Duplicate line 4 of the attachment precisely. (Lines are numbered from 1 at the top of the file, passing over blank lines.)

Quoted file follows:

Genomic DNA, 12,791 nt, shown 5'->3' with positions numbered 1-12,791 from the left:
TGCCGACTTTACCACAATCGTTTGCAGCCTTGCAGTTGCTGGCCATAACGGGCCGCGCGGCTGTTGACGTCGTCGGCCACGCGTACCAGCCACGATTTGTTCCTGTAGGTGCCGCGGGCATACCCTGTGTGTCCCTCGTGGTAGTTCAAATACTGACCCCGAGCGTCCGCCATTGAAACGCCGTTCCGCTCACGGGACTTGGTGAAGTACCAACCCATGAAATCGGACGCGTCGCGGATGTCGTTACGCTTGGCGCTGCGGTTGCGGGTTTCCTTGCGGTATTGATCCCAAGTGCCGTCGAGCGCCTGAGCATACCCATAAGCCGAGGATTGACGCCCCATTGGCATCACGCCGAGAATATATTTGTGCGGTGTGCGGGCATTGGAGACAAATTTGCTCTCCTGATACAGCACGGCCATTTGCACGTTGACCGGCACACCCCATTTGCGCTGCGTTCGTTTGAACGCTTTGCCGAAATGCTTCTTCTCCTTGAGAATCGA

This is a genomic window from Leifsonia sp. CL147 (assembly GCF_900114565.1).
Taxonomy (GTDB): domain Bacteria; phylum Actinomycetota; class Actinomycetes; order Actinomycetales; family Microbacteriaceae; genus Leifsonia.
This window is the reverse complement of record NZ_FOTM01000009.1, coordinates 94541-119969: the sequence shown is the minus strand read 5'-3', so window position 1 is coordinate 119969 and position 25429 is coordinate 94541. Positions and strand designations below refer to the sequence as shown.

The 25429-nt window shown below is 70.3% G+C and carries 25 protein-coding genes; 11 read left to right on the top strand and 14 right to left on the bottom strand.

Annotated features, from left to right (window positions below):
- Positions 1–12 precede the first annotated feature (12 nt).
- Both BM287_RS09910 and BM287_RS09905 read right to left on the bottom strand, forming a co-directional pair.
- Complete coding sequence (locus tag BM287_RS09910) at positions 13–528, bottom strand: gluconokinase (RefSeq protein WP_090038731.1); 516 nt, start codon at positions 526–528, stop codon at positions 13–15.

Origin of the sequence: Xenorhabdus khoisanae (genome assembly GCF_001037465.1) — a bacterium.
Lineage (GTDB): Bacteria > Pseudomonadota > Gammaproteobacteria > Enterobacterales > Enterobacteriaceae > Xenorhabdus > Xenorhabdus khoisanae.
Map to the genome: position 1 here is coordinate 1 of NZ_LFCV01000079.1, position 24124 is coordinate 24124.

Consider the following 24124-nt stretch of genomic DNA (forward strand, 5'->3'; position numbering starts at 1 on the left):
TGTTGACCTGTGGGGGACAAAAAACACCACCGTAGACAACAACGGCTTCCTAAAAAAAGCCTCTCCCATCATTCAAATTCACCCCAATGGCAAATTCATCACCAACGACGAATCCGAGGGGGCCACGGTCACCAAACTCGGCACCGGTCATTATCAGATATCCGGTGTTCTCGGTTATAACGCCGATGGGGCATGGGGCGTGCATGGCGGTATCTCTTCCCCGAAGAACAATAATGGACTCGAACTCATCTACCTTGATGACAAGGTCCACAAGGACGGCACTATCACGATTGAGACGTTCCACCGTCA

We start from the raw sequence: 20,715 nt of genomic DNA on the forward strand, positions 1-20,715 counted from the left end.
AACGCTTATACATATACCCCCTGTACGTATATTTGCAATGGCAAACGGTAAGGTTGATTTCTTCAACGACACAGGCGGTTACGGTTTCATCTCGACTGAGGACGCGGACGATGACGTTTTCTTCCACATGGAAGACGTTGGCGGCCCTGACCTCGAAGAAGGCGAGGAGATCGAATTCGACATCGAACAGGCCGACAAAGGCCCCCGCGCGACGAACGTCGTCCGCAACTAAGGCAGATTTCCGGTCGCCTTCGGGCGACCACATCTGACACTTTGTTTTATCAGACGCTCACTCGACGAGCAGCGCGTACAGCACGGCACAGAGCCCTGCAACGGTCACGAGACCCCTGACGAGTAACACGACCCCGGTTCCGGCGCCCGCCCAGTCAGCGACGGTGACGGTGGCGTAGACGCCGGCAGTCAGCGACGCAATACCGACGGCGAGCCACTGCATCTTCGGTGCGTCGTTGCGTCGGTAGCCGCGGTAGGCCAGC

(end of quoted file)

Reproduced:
Taxonomy (GTDB): domain Bacteria; phylum Actinomycetota; class Actinomycetes; order Actinomycetales; family Microbacteriaceae; genus Leifsonia.